Archive for May 28th, 2009

On my blog entry entitled Rough Day with Eating Disorder Yesterday, a reader posted the following comment:

Isn’t it true that abuse survivors have more illness than those who are not abused? Right now I am into my fifth auto-immune disease diagnosis and I can tell you when I first hear the news I get mad at all those years I spent fearful, abused, anxious, panicked. It downright makes me want to scream even though I know intellectually that this tendency of my body may have been something I was born with and would happen no matter what. ~ Esther

I am sure that informal polls as child abuse survivor sites would show the answer is yes, but we don’t have to rely on informal polls to answer this question. Medical research is showing these results as well.

According to the Adults Surviving Child Abuse website,

Adults surviving child abuse are more likely to suffer from a range of physical health problems than other people. These illnesses include migraines, chronic pain, arthritis, chronic fatigue and irritable bowel syndrome. A recent survey of over 2500 older Australians with a history of physical and/or sexual abuse found that survivors were also more likely to suffer from three or more physical illnesses at once (Draper, Pirkis et al. 2008). ~ Adults Surviving Child Abuse

It makes sense because child abuse survivors do not know how to relax. We have a stress hormone constantly coursing through our veins. That has got to take a toll on our bodies physically over time.

I was not aware that my seemingly unending string of illnesses was related to the child abuse until I read this excerpt from the book Safe Passage to Healing by Chrystine Oksana:

Everything [in my adult life] was perfect – well, almost perfect. I was constantly sick, a condition I kept secret…I woke up every morning feeling dead. The hardest thing I had to do was get my lifeless body out of bed…The slightest cold weather would put me in bed…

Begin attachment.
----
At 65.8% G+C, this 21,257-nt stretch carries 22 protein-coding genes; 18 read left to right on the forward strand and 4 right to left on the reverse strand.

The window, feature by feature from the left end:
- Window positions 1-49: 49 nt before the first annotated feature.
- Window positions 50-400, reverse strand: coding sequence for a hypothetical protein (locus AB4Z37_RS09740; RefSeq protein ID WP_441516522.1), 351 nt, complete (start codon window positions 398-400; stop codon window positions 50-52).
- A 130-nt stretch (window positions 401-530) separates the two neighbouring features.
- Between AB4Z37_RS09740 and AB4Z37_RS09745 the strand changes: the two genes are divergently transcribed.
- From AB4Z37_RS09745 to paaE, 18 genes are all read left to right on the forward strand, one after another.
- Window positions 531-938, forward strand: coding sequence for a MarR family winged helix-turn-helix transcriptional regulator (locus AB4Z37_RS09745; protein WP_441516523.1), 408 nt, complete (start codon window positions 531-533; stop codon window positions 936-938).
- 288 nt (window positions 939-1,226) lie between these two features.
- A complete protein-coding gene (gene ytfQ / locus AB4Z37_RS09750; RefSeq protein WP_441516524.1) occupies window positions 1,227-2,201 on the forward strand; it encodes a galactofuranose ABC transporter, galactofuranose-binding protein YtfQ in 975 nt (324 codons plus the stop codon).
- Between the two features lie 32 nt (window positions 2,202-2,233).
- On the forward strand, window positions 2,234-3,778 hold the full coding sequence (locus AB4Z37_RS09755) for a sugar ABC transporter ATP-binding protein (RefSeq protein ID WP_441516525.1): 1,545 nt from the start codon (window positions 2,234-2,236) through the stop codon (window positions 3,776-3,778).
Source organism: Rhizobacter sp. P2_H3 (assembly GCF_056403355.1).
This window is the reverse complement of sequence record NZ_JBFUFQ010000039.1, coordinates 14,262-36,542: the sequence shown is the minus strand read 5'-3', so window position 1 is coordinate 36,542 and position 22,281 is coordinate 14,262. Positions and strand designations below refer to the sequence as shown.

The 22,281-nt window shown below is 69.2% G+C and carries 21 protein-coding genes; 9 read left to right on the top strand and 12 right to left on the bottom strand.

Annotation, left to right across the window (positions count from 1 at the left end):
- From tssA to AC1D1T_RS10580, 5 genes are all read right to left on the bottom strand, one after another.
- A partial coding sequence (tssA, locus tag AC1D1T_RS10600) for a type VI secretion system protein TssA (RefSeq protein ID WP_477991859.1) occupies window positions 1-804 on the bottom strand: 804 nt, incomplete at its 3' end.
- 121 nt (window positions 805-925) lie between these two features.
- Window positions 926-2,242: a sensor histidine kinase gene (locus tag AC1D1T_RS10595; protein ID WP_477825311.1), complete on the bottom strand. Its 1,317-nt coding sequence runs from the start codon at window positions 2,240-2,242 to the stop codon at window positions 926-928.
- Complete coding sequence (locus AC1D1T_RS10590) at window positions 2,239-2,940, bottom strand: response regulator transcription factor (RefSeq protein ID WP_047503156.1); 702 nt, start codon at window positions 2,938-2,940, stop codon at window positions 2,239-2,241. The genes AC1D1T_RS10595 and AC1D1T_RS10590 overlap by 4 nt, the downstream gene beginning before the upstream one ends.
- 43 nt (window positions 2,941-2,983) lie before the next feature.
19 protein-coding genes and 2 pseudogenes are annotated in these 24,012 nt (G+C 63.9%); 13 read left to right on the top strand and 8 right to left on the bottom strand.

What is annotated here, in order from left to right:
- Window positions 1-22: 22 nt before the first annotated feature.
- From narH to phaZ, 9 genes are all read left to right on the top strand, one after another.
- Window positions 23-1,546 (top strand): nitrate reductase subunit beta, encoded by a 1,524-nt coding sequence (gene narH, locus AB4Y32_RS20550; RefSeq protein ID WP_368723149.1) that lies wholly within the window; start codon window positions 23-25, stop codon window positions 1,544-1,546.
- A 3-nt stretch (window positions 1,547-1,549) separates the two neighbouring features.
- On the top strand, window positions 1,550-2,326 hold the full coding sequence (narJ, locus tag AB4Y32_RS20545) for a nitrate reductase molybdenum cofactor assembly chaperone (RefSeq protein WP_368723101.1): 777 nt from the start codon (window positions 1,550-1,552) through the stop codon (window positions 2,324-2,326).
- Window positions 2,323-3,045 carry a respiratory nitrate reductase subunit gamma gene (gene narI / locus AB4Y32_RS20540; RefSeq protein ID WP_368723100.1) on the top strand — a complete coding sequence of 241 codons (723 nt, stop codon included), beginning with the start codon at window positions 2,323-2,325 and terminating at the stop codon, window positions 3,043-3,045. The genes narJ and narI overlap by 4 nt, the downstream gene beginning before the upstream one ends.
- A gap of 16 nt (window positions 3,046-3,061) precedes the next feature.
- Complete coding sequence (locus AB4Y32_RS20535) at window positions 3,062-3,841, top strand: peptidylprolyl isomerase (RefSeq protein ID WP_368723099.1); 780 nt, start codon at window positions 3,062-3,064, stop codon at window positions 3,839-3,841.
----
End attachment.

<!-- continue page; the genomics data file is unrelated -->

I kept trying to find a reason for my illness. I had been such a healthy kid, always on the go, athletic. I almost never got sick. But after the age of eighteen, things began to change. I started getting colds, flus, muscle stiffness, depressions, and just an overall bad feeling…By thirty-five I was barely making it day to day. In search of a cure, I went from doctor to doctor, from test to test, only to be told, “Everything is normal. Continue to rest.” That’s what I’d heard for the past seventeen years as my condition worsened. ~ Safe Passage to Healing, pp. xvii & xviii

Chrystine Oksana goes on to share the same thing that is covered in the Adults Surviving Child Abuse article: The stress from the child abuse causes our brains to overproduce certain stress hormones. Over time, this takes a toll on our physical bodies, causing all sorts of physical ailments.

Since I have been through therapy and worked through many of my issues from the child abuse, my immune system has gotten stronger. Instead of staying sick throughout the winter months, I generally suffer from one or two colds. Instead of each cold lasting for three weeks, I can now kick a cold in under a week. So, there is hope. It is angering, though, to know that the aftereffects of the child abuse echo on for decades.

Other blog entries on illness:

Photo credit: Lynda Bernhardt

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